Create a Mood Board
by CurlStylist on Monday, May 17, 2010
Preparing for a photo shoot can be overwhelming for some stylists. Shoots are expensive ventures loaded with high expectations that need to be fulfilled in a limited timeframe with multiple personalities. To stay focused on the subject matter and to ensure all expectations are met within a timely manner, Sam Villa suggests using a mood board.
“The film industry uses story boards to chronologically depict various scenes that will ultimately make up a story on film. Mood boards are different, they’re used to represent a mood or vision . . . a concept of an image you want to create. I make a mood board for every shoot I do—a collage of images, shapes, colors and text that help clarify my goals, as well as communicate my vision to other participants in the shoot,” explains Villa.
Example from Sam
“My new DVD is called “The Bardot” and the first thing I did when preparing for the cover shoot was Google Bridgette Bardot and view the content, paying close attention to hair, makeup, wardrobe, body language and characteristics. I then wrote down phrases like “textured volume,” “sex kitten,” “sexy not sleazy,” “come hither” and “vintage yet modern.” I was struck by the many shots of her with her hair gathered into an updo. I then hit the magazines and was inspired by gathered fabrics that created texture and thought about a haircut inspired by that texture. I gathered my images and content, affixed them to the board, assessed the result and felt good about my direction. I used the board on set while shooting the image for the front of the DVD and then scanned it into my computer to use as a resource. I have since referred to the digital mood board many times while on the road.”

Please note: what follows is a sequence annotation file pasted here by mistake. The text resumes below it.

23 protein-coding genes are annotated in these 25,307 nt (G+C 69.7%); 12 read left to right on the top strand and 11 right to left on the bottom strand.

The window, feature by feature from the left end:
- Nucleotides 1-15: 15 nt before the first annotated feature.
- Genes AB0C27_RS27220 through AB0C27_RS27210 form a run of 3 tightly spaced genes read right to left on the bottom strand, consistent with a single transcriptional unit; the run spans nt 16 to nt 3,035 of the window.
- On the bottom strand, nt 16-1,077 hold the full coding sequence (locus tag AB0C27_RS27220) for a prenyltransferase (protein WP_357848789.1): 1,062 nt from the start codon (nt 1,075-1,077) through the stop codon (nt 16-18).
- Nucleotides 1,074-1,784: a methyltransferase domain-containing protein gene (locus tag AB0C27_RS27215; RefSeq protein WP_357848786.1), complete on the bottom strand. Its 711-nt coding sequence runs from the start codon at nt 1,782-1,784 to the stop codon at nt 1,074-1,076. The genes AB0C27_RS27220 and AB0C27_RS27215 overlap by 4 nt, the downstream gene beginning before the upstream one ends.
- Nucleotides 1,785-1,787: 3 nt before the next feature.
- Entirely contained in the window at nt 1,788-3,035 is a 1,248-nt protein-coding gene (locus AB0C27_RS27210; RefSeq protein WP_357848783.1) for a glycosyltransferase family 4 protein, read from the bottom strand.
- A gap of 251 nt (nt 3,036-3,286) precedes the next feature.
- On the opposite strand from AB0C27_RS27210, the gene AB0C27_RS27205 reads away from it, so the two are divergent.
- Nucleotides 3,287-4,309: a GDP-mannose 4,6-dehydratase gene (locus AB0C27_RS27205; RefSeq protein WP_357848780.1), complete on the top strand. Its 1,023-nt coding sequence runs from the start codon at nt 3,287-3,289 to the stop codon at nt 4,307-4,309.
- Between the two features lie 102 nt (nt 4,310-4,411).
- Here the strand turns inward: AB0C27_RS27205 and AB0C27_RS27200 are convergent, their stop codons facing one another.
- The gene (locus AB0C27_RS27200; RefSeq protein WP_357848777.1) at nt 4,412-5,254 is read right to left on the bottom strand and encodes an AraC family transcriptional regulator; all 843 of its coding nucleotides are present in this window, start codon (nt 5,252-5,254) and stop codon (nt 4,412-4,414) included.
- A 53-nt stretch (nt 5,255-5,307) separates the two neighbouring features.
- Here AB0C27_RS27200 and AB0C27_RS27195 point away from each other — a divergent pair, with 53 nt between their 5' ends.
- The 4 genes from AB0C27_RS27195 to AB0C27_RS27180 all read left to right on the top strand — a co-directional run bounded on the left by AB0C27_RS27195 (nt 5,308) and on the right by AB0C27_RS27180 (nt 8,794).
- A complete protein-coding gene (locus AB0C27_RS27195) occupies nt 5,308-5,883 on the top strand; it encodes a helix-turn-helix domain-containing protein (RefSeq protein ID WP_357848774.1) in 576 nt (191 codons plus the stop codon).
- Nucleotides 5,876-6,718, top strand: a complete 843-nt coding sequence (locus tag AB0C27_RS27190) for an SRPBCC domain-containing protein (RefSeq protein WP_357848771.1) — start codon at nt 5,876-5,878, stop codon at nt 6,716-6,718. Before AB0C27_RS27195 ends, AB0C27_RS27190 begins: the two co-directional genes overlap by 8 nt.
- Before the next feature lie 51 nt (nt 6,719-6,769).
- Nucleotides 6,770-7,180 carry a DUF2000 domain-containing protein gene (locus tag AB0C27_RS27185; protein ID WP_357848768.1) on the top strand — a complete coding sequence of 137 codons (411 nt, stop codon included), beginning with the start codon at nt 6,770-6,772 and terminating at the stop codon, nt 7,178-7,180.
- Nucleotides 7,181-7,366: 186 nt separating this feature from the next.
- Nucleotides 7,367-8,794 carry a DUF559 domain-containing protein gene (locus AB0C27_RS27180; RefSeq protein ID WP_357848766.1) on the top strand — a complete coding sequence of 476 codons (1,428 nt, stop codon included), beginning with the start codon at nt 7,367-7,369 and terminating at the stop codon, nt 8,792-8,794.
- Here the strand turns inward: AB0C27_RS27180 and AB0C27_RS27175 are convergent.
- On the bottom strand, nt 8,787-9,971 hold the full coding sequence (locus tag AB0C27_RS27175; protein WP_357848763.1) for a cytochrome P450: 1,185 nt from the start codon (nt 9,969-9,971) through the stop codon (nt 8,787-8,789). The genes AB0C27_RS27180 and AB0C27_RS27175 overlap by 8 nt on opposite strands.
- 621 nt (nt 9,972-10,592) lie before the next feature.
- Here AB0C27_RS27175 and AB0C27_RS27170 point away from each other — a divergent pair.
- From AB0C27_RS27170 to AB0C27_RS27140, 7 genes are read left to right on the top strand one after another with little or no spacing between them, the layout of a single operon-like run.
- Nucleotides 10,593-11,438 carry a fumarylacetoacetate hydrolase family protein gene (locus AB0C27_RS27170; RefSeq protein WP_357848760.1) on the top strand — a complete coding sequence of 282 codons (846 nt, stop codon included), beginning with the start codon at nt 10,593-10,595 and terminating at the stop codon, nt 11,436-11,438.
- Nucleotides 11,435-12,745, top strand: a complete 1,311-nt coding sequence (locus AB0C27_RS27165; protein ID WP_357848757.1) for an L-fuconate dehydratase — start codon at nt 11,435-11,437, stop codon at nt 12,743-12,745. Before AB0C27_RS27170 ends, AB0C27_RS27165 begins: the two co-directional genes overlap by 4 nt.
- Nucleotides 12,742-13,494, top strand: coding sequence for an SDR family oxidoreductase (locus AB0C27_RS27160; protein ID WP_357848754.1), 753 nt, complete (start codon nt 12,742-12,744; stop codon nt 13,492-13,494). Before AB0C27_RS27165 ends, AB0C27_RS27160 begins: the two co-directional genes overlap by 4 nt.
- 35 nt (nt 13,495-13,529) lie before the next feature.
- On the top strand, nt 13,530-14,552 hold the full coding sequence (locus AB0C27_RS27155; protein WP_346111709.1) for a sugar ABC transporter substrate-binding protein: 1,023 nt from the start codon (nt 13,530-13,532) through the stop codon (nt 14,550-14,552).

Villa describes his mood boards as a visual tool that helps him stay focused. He uses them to communicate what kind of character a model should evoke and what pose to use. It also helps with art direction in terms of directing lighting, background and camera angles, and it clarifies wardrobe, makeup, and most importantly, the hair. “It triggers memory muscles, so when things get hectic on set, everyone can refer to the mood board for direction and clarification,” explains Villa.
Creating a Mood Board
1. Write down key points, ideas and concepts on a piece of paper to use as a guideline
2. Go through inspirational magazines (Villa likes Italian Vogue, V and Numero Uno) and rip out any images relating to step #1—there are no boundaries, tear out anything that evokes a feeling or inspires. Topics can also be Googled and images printed out. No need to be ultra organized and symmetric, be creative – the more chaotic the better.
3.—Edit visuals to the ones that are appealing, realistic and relate to the subject matter. Use Prestik to affix them to a board – Prestik is a reusable adhesive, so images can be changed or moved without ripping. It can also be used on walls!
4. Affix key words and phrases to board.
5. When board is complete, brief all other participants before the shoot to help them prepare.
6. The day of the shoot, post the mood board where everyone can see it and start the session with a review to keep everyone on point.
After the shoot, photograph the board and save it on a computer. It will become a handy reference tool during shows, classes and other shoots.